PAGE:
When I was younger (so much younger than today), I learned how to ride a motorcycle. Whilst discussing the effects of weather on road conditions, my instructor said, “the most dangerous effect comes from a type of weather you can’t see. What is it?”
I confidently replied “ice”, to be rapidly informed that I was wrong; although black ice is invisible, you can tell it might be an issue from the fact that it’s freezing out, something you can’t possibly miss. The correct answer was wind, because although you can generally see when it’s windy, gusts can come out of nowhere that are strong enough to send the bike flying.
“There’s no such thing as bad weather, only inappropriate clothing,” or so the saying goes – and it’s as relevant to gardeners as to anyone else who ventures into the great outdoors. The only requirement in windy weather is to wrap up nice and warm. Whilst it is possible to be killed by falling tree branches in windy conditions, which is why some large gardens now close during high winds, the smaller trees found in most back gardens are unlikely to pose much of a threat.
From a personal perspective, it seems like you’re more likely to be hit by a flying plastic greenhouse. These are the lengths we had to go to, to stop my cold frame flying around last spring:
This year I used one that fitted into a raised bed, and had long ground anchors, but we still had to weigh down the plastic cover with bricks to stop it flapping around. Our neighbour’s garden is angled to the prevailing wind in such a way that their fence has had to be replaced twice in 8 years. They’ve upgraded it to one with concrete posts.
As humans we can get dressed up, prune our trees and weigh down any problematic objects, and when it’s very windy we can just stay inside. But plants, of course, can’t do any of those things – they have no way to ‘batten down the hatches’. So they have evolved to cope with wind, and actually need it. They rely on air movement to bring them fresh supplies of oxygen and carbon dioxide, to whip away the moisture they transpire out of their leaves, and to alleviate the stale air conditions that cause fungal diseases. Plants need to be buffeted a bit to promote strong, healthy growth – an effect called thigmomorphogenesis (which I talked about in The Alternative Kitchen Garden: An A to Z). Thigmomorphogenesis is why it is now recommended that saplings are planted with short stakes that allow the top of the tree to flex.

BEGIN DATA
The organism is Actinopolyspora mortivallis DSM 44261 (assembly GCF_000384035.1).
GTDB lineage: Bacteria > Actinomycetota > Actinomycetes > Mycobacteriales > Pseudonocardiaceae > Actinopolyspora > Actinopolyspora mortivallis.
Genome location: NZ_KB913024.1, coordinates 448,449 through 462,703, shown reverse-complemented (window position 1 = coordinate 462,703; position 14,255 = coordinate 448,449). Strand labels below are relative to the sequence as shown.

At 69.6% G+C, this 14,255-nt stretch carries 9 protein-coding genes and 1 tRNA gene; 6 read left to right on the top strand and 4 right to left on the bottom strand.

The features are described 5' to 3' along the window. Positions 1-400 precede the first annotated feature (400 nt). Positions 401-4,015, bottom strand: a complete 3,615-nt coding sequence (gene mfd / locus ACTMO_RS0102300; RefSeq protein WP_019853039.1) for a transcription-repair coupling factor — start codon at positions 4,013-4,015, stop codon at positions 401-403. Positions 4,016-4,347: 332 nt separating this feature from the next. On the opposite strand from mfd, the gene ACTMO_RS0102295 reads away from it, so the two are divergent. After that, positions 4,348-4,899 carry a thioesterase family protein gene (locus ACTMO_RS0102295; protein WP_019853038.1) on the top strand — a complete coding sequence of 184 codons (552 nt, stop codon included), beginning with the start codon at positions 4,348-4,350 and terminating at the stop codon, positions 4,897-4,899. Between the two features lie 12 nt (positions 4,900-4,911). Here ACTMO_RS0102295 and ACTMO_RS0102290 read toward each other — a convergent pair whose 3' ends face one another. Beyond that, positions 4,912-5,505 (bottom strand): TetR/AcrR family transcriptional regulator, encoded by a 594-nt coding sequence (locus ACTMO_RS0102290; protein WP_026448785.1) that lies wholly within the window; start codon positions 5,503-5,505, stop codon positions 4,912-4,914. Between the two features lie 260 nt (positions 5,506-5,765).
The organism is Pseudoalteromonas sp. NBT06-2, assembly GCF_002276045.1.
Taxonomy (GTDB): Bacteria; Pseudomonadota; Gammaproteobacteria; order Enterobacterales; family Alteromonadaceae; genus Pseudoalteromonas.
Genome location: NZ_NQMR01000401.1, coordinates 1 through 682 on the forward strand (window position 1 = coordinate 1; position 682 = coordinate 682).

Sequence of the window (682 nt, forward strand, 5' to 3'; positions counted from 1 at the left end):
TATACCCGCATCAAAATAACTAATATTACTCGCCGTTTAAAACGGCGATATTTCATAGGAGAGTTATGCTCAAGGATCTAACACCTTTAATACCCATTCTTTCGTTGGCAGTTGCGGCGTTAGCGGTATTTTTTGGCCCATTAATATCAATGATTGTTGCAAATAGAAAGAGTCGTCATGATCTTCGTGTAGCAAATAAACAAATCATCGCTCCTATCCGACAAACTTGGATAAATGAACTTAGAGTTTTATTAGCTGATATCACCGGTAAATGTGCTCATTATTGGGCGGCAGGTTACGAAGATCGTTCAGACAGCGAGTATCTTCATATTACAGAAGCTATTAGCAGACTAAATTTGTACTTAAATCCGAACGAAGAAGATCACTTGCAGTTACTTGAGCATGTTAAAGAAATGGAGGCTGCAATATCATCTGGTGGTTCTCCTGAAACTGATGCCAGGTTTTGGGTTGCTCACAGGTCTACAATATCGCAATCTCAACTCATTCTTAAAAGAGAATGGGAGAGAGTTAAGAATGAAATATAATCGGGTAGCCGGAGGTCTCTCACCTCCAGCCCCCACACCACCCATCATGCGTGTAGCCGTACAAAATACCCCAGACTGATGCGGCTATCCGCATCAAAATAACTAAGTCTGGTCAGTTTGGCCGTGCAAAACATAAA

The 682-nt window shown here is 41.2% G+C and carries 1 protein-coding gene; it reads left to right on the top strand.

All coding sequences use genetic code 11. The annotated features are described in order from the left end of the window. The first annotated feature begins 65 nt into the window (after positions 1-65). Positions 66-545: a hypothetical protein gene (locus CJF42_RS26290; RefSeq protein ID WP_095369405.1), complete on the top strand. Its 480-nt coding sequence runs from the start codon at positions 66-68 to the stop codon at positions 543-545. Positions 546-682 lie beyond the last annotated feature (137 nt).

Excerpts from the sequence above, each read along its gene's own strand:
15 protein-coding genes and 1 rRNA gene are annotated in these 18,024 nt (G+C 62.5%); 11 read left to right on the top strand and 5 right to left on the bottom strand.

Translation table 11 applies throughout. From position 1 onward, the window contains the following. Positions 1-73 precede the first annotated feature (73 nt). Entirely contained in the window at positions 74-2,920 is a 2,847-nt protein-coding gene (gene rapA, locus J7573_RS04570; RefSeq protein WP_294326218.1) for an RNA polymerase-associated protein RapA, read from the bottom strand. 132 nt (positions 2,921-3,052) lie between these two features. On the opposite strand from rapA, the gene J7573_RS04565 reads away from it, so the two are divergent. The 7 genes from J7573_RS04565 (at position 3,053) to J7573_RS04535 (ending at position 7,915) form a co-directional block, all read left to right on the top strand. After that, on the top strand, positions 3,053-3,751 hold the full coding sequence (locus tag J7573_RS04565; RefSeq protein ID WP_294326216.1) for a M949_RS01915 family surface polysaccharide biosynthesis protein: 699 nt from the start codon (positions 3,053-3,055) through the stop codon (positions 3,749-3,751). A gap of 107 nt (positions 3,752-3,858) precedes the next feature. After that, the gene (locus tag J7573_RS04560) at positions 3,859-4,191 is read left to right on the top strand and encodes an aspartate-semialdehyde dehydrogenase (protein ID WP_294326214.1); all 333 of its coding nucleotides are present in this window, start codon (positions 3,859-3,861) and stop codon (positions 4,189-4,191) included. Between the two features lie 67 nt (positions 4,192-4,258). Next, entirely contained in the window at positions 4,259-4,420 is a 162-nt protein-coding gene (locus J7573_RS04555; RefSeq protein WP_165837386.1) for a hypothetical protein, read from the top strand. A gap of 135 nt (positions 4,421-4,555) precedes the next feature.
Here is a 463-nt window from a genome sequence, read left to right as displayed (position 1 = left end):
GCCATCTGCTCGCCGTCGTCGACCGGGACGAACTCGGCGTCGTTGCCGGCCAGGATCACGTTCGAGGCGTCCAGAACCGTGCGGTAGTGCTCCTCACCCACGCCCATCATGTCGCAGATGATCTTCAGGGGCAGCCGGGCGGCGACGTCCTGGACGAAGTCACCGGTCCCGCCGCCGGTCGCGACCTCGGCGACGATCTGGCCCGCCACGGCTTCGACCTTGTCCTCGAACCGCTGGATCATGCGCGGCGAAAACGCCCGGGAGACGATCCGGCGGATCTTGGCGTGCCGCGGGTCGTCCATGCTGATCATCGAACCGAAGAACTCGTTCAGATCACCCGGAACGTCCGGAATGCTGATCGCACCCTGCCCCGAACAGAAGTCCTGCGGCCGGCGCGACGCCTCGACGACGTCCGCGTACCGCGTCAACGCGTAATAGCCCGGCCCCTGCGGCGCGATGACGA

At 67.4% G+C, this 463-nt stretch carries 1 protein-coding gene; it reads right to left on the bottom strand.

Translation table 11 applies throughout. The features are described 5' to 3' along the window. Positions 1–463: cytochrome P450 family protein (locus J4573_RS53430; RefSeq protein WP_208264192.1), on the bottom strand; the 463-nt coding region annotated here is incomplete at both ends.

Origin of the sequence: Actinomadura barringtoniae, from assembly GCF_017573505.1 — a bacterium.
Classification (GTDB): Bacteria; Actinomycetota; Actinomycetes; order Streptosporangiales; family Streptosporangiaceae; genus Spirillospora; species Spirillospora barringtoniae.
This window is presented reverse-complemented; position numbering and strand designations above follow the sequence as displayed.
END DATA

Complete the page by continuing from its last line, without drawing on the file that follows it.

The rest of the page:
But as much as it is essential, wind also causes plenty of problems in the garden. I should have staked my edible dahlias last year, they got a bit unruly, but it wasn’t until it got windy in November that they got blown down – at which point I had to take them out. In a sense this is entirely cosmetic damage, but wind rock isn’t – it’s when wind blows a plant around to the point where there is root disturbance. Wind rock is usually mentioned in conjunction with edible plants (often winter brassicas), and it can cause large reductions in yield, and even kill plants. Staking, in advance, is the cure for wind rock.
The RHS reminds us that wind also causes leaning, tearing, breakage or abrasion. It can also be a factor in the “browning, scorching and loss of buds, flowers and leaves”. A windy garden is no place for plants that dislike strong breezes, as I discovered when I tried to grow an acer in my old garden. And an exposed site requires more watering than a sheltered location, due to higher rates of evaporation. (Salt spray is a possible additional complication, if you live within 6 miles of the coast.)
The solution to protecting your plants from the wind is to plant a shelter belt. A fence won’t do it – solid barriers create turbulence that can be more damaging than the wind itself. If you have to have a fence then a more permeable one is better; the more you can see through it, the more it reduces the wind pressure on its leeward side. But a shelter belt (and, in most gardens, this would be a hedge) offers more benefits. It still creates shelter, increasing the range of plants you can grow, and reducing moisture loss. If you’ve got light soil it helps to prevent soil erosion, and – depending on its location – could reduce the cost to heat your greenhouse or your house, by reducing the wind chill factor. A mixed species hedge provides a habitat for wildlife, as well as providing shelter for pollinating insects that will encourage them to get to work in the garden.
So far, so conventional. The unconventional path is to have a multifunctional shelter belt that not only does all these things but produces edible crops and useful products as well. The undisputed king of this approach is Martin Crawford. In Creating a Forest Garden, he says:
“Crop yields are raised by 10-30 per cent depending on the crop. A windbreak hedge usually takes much less than 10 per cent of the available area, so a hedge is never wasting productive space – overall yields are increased even without taking into account any yields from the hedge itself.”
He also offers a detailed (but accessible) explanation of wind speeds and windbreak heights, which allow you to work out exactly what you would need to shelter your particular spot. He reminds us that there are nitrogen-fixing species that make good windbreaks, and that hedges accumulate leaf litter to feed the soil, and can provide logs and poles on top of food for humans and wildlife on top of all the other benefits we’ve mentioned. There’s definitely more to hedges than Leylandii! So if you have a windy site, or are pondering planting a hedge, it’s well worth doing a bit of proper planning and putting in something that will offer multiple benefits.
Is your garden ready for winter winds?